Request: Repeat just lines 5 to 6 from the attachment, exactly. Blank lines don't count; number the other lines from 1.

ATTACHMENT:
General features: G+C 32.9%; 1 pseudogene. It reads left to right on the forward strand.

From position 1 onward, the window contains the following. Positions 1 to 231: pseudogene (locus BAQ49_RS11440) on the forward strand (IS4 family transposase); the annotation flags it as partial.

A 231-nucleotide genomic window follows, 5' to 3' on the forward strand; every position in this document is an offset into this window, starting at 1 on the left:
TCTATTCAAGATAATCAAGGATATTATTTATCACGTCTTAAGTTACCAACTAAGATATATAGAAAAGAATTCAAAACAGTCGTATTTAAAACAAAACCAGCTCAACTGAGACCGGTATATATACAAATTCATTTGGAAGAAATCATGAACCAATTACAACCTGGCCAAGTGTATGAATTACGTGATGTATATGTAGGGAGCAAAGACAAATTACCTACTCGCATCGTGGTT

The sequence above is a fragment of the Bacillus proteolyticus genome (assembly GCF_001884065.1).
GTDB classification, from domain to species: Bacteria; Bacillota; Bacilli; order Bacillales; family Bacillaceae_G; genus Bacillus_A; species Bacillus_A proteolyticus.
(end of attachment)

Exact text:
The sequence above is a fragment of the Bacillus proteolyticus genome (assembly GCF_001884065.1).
GTDB classification, from domain to species: Bacteria; Bacillota; Bacilli; order Bacillales; family Bacillaceae_G; genus Bacillus_A; species Bacillus_A proteolyticus.